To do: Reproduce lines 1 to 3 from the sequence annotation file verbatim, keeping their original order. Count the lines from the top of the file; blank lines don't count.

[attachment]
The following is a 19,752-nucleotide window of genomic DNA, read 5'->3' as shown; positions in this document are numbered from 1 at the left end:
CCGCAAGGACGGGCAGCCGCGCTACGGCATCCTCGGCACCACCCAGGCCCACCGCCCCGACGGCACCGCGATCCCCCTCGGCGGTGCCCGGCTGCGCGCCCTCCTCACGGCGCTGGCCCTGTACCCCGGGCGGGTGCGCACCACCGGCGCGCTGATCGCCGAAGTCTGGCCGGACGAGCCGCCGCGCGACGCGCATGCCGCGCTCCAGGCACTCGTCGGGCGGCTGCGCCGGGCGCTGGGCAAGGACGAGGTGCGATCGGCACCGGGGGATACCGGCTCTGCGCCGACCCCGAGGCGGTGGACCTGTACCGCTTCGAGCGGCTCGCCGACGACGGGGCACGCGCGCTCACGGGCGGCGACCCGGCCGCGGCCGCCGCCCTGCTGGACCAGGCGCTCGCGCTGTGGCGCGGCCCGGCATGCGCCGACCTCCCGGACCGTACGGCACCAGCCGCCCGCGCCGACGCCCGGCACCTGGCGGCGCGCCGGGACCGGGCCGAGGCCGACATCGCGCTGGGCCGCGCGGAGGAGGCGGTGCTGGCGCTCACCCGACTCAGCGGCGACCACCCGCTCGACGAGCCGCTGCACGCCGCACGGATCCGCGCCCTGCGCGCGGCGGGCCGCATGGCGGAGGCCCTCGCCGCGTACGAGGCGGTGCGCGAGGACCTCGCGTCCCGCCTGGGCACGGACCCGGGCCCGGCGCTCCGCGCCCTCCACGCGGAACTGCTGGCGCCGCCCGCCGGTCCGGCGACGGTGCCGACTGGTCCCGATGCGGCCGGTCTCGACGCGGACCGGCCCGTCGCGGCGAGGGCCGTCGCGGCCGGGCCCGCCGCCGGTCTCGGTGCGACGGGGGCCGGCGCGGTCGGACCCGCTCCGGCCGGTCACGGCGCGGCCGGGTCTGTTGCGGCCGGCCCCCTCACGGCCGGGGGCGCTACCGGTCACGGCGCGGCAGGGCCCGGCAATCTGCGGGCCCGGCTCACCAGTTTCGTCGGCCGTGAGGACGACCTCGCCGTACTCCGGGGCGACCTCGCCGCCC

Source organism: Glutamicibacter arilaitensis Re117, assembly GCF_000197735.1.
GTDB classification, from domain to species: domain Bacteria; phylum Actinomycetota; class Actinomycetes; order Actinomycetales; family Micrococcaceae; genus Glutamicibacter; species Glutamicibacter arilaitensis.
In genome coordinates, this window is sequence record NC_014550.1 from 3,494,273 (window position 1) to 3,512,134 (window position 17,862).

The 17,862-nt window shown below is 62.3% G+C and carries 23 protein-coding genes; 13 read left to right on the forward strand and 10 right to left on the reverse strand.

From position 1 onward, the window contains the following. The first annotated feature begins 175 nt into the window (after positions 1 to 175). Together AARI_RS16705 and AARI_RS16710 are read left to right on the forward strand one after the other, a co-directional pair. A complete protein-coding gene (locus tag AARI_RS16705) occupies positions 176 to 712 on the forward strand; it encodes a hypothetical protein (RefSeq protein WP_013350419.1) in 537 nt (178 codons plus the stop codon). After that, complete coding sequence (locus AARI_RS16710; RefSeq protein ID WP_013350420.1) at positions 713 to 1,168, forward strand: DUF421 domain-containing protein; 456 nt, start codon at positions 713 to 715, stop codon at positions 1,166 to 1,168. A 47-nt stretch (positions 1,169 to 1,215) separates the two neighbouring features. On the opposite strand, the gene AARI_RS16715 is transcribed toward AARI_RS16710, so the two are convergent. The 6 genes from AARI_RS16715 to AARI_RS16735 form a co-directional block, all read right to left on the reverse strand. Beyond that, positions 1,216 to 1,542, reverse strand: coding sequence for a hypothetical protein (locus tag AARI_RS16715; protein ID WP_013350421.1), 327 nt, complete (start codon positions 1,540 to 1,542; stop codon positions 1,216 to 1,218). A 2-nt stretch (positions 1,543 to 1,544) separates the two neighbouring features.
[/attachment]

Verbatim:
The following is a 19,752-nucleotide window of genomic DNA, read 5'->3' as shown; positions in this document are numbered from 1 at the left end:
CCGCAAGGACGGGCAGCCGCGCTACGGCATCCTCGGCACCACCCAGGCCCACCGCCCCGACGGCACCGCGATCCCCCTCGGCGGTGCCCGGCTGCGCGCCCTCCTCACGGCGCTGGCCCTGTACCCCGGGCGGGTGCGCACCACCGGCGCGCTGATCGCCGAAGTCTGGCCGGACGAGCCGCCGCGCGACGCGCATGCCGCGCTCCAGGCACTCGTCGGGCGGCTGCGCCGGGCGCTGGGCAAGGACGAGGTGCGATCGGCACCGGGGGATACCGGCTCTGCGCCGACCCCGAGGCGGTGGACCTGTACCGCTTCGAGCGGCTCGCCGACGACGGGGCACGCGCGCTCACGGGCGGCGACCCGGCCGCGGCCGCCGCCCTGCTGGACCAGGCGCTCGCGCTGTGGCGCGGCCCGGCATGCGCCGACCTCCCGGACCGTACGGCACCAGCCGCCCGCGCCGACGCCCGGCACCTGGCGGCGCGCCGGGACCGGGCCGAGGCCGACATCGCGCTGGGCCGCGCGGAGGAGGCGGTGCTGGCGCTCACCCGACTCAGCGGCGACCACCCGCTCGACGAGCCGCTGCACGCCGCACGGATCCGCGCCCTGCGCGCGGCGGGCCGCATGGCGGAGGCCCTCGCCGCGTACGAGGCGGTGCGCGAGGACCTCGCGTCCCGCCTGGGCACGGACCCGGGCCCGGCGCTCCGCGCCCTCCACGCGGAACTGCTGGCGCCGCCCGCCGGTCCGGCGACGGTGCCGACTGGTCCCGATGCGGCCGGTCTCGACGCGGACCGGCCCGTCGCGGCGAGGGCCGTCGCGGCCGGGCCCGCCGCCGGTCTCGGTGCGACGGGGGCCGGCGCGGTCGGACCCGCTCCGGCCGGTCACGGCGCGGCCGGGTCTGTTGCGGCCGGCCCCCTCACGGCCGGGGGCGCTACCGGTCACGGCGCGGCAGGGCCCGGCAATCTGCGGGCCCGGCTCACCAGTTTCGTCGGCCGTGAGGACGACCTCGCCGTACTCCGGGGCGACCTCGCCGCCC

Source organism: Glutamicibacter arilaitensis Re117, assembly GCF_000197735.1.